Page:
The Knack... and How to Get It

The Knack... and How to Get It ★★★★½

What we’ve got here is failure to communicate.

The few people on here who bother to note any creator behind this film—the few people who, in other words, don't just treat it as another piece of streamable content—keep mentioning the great (or despised, pick your poison, you know where I stand) Richard Lester. But none of those reviews, weirdly enough, mention the woman who wrote the play in the first place, the modernist English playwright Ann Jellicoe. Surprise to me: Lester's film is actually a pretty straightforward adaptation of her text: look up "The Knack" on Internet Archive, you will see what I mean: archive.org/details/twentiethcentury00corr. (And she's someone I am totally fascinated by, and whose work I'd love to delve deeper into.) She wrote it explicitly as a comedy in 1962 in response to a man who was continuously sexually hitting on her in a flat she was renting with her future husband, til she reached an absolute breaking point of disgust. She also noticed the grand (surface) romance of the Swingin' London blooming during the period that she wrote the play. Thus, the two clash: a glamorous era of the smooth and sexed image, and the unconscious garish pillars supporting it. To elide Ann Jellicoe and this key context is not only to fundamentally misunderstand what the film is even doing (which is so apt, since misunderstandings are exactly what The Knack is about), it's to elide a big part of the argument for this 1965 film being not backwards, not "of its time," but very clearly (aided by Lester's further surreal distancing effects) about the absolute inability to communicate between men and women that breeds an abominable sexuality (it at its root?) and rape culture.

Ann Jellicoe, 1963: "I am trying to use every possible effect that the theatre can offer to stir up the audience — to get at them through their emotions ... I write this way because — the image that everybody has of the rational, intellectual, and intelligent man — I don't believe it's true. I think people are driven by their emotions, and by their fears and insecurities."

From the article that serves as a preface to the text of Ann Jellicoe's Knack play in the link above, by John Russell Taylor:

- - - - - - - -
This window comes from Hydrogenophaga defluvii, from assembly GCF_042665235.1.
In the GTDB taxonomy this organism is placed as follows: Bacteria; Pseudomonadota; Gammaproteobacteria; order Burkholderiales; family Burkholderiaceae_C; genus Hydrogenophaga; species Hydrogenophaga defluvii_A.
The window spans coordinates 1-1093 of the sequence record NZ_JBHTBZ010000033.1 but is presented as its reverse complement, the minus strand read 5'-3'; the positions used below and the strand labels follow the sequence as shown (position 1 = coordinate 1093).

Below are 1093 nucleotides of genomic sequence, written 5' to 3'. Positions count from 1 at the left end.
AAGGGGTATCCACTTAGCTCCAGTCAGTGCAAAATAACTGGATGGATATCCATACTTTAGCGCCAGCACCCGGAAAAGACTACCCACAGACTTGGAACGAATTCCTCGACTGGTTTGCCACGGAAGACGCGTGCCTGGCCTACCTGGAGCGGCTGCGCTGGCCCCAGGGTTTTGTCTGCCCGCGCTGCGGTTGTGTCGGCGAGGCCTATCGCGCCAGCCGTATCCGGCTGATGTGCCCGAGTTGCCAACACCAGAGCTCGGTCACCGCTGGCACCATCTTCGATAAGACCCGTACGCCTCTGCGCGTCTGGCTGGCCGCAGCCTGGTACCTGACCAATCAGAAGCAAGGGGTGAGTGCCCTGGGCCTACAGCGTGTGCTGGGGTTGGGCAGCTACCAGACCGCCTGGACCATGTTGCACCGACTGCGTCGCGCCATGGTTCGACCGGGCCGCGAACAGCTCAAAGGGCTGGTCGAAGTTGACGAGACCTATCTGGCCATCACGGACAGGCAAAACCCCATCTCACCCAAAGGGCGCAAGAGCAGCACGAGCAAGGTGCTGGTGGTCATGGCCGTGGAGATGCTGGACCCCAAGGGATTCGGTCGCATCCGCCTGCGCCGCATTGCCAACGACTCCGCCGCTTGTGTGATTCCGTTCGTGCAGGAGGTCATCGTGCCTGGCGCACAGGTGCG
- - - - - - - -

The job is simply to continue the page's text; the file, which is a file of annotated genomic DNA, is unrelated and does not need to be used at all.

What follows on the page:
"The Knack might be a direct illustration of the above statement: it is a comedy, as far as can be seen, about normally intelligent, articulate people caught at precisely the point where the image of rational;, intelligent man breaks down just because they are completely ruled by their emotions, fears, and insecurities. The subject of these feelings, naturally enough, is sex — where else is the normally civilized man more subject to noncivilized, indeed anticivilized, influences? The situation is classically simple. Three men, Tolen, Tom, and Colin, live in one house: Tolen has more than enough sex, being a living demonstration of sexual determination, stamina, resilience: Tom, having one supposes struck a fairly happy balance, is not violently involved; and Colin, their landlord, does not get anything like enough and worries about it. Into their lives comes an innocent — at least she seems to be an innocent — called Nancy, and a tussle for her develops between Tolen, who sees her as yet another scalp for his belt, and Colin (though their conflict only slowly develops, and at one stage Colin is happy to let Tolen seduce Nancy while he takes notes on technique). Colin is to some extent in a one-up position because he is landlord, but Tolen has the advantage of him in the enviable field of sexual experience, and while Nancy is out of the room being sick after a fainting fit Tolen tries to play off his advantage against Colin's, offering to take Colin into a "girl-sharring arrangement" he is negotiating with a friend if in return Colin will throw out Tom, whose ironic and unpredictable presence he finds irksome, in favor of the other womanizer. Their plans are swept aside, however, by Nancy's vociferous assertions upon recovery that she was raped while unconscious — by Colin. Colin and Tolen have a violent row on the point, Tolen saying Colin couldn't, Colin saying he didn't but he could; finally Tolen leaves and Colin and the girl are left together under the friendly eye of Tom...

"That is what happens — what happens, not for the most part what is said. [A-ha...!] Whole sections of the text make no noticeable sense in themselves, because it is always what is going on, and what the audience apprehends from participating in what is going on, that counts."

Jellicoe's and Lester's film strikes me as being exactly about the gaps in language — which results in the false images men will create, and the standards they will craft, based upon sheer violence and domination of women's bodies, in order to feel rationalized in their own identity, sexuality, what have you. The brilliance of the film, its disturbing qualities, are owing to its employment of not bathotic drama but an unstabilizing comedy, in order to convey this fundamental truth. What gag more obviously conveys this than the image of a grown schoolteacher (Mike Crawford) ogling a girl changing her pants and revealing her panties and getting sexually heated at her— over the sound of a classroom full of bright white British boys aged 8-12 chanting eagerly and carefully, "A man must develop the Knack," as if it were just another schoolroom lessons like "2x4=8" or "The Queen is Dead, Long Live the King"?

Someone compared this to a non-horror version of Possession, and I think that's spot on, too.

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